The 4 Dimensional Leader
I hope many of you have taken the time to reflect on your story and discover what themes and patterns emerged that validates why you behave the way you do. Telling your story is one of the first steps to greater self-awareness. Check it out here.
Leading is demanding. Life is demanding. We are pulled in a lot of directions. We have a to-do list a mile long. Change is constant. We have lots of distractions. It is no wonder that many of us react and respond to situations and others as if we are on auto-pilot. For example, I was working with a leader who would get interrupted a lot by his direct reports. Part of his story confirmed his behavior of wanting to please everyone. His direct reports would often come to him and ask for his thoughts and opinions of issues they were dealing with. He would normally respond by saying “come on in and let’s discuss what is on your mind.” As I was shadowing him at the office, this was a common scene. He would often leave the office at night feeling good about how he helped others, but tired and frustrated that he did not accomplish what was important to him. He was responding to his direct reports requests as if he was on auto-pilot. Many of us react this way and the only way to break this cycle is to become more mindful and aware of how we are showing up, becoming more self-aware of what are we doing and how are we behaving and why.
A framework I use to help leaders become more self-aware is the framework of a four (4) dimensional leader. This framework created by my good friend and business associate, Rob McKinnon, outlines the four domains of your essence and presence which show up all the time. They represent your PHYSICAL, INTELLECTUAL, EMOTIONAL and SPIRITUAL aspects of who you are as a person and leader.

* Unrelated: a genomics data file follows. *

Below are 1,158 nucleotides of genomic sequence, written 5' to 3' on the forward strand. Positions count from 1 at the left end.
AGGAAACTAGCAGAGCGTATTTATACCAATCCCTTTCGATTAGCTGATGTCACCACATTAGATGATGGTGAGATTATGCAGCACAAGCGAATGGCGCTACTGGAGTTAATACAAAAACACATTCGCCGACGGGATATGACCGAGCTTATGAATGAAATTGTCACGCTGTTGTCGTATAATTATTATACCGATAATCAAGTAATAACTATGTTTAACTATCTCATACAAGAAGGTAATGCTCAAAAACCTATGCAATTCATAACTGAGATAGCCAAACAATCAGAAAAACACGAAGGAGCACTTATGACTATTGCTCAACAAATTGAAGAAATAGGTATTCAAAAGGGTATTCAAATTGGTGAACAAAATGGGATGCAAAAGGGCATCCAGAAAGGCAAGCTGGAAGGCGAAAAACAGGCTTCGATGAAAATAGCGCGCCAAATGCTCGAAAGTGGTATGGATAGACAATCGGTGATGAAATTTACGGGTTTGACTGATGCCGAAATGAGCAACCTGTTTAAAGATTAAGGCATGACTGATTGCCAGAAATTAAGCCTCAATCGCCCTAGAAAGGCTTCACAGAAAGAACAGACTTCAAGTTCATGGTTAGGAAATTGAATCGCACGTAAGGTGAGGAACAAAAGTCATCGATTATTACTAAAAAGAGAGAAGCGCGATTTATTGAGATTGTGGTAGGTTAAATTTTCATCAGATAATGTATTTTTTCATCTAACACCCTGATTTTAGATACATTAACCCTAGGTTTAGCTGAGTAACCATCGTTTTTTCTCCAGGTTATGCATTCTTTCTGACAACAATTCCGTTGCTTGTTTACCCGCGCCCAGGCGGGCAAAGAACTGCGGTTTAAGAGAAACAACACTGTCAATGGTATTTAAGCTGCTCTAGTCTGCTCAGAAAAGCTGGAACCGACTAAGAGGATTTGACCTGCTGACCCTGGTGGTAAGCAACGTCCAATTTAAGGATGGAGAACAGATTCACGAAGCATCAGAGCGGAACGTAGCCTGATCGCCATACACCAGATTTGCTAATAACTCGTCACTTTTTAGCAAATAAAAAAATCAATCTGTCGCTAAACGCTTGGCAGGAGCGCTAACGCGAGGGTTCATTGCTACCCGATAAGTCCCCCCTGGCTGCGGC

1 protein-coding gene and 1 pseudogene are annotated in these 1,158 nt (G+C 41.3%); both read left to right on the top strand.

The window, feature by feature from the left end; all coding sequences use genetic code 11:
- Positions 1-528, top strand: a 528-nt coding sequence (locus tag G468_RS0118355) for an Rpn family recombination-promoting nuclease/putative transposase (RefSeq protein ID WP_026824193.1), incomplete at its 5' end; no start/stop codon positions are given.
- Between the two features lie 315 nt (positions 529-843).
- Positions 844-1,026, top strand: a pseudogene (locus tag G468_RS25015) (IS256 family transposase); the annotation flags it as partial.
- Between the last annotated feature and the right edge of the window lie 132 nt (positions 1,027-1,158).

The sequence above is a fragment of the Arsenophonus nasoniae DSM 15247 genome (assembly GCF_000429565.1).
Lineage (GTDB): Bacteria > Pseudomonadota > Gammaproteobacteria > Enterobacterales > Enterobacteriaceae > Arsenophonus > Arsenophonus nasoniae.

The Physical domain is focused on your body. It’s your body language, how you walk into a room and how are you breathing. Leaders need to know how they are doing physically. Do they feel tired, sick, hungry? They need to be aware of their facial expressions, what they are doing with their hands and their eyes. When others look at them what are they seeing? Self-aware leaders need to be acutely aware of their physical presence and how it makes them feel and how others are responding to their physicality.
The Intellectual domain is focused on your brain. What is foremost on your mind? What are you thinking about before entering a meeting, about other persons you are engaged with, how are you thinking about yourself? Are you thinking negative or positive thoughts? How do you process your thoughts? How are others reacting to your thinking? Self-aware leaders need to be aware of what they are thinking and how it impacts self and others.
The Emotional domain is focused on your feelings. Feelings are typically what most people don’t want to talk about because it is deemed too soft and vulnerable. Who cares about feelings anyway? You should! Feelings drive what you think, your actions and behavior. We have learned at a young age to either express or suppress our feelings. Most of us suppress them. Leaders need be aware what emotion they are feeling. There are four primary and one secondary emotions. The four primary have been hard wired since birth (Glad, Sad, Mad and Scared). They drive everything. Self-aware leaders notice when they are ignoring their feelings; they are aware how their emotions change during interactions with others; they are aware when they let their emotions show; and they know how their emotions affect their thinking.
I recommend a great little book called The Little Book of Big Emotions by Erika Hunter. This little gem will outline how five feelings/emotions affect everything you do and don’t do.
Finally, the Spiritual domain is your identity. I call it your True North. It is your character and how you identify yourself in this world. Do you identify yourself based on external influences or from within? Self-aware leaders know what their key values are and how they play a part in everything they do. They know who they are and are comfortable in their skin. This enables their authentic self to be revealed at all times.
This is not easy work. It takes discipline and hard work and an honest assessment of yourself. Do this work and, I promise you, you will increase your self-awareness of these four domains and it will help you to become the leader you want to be.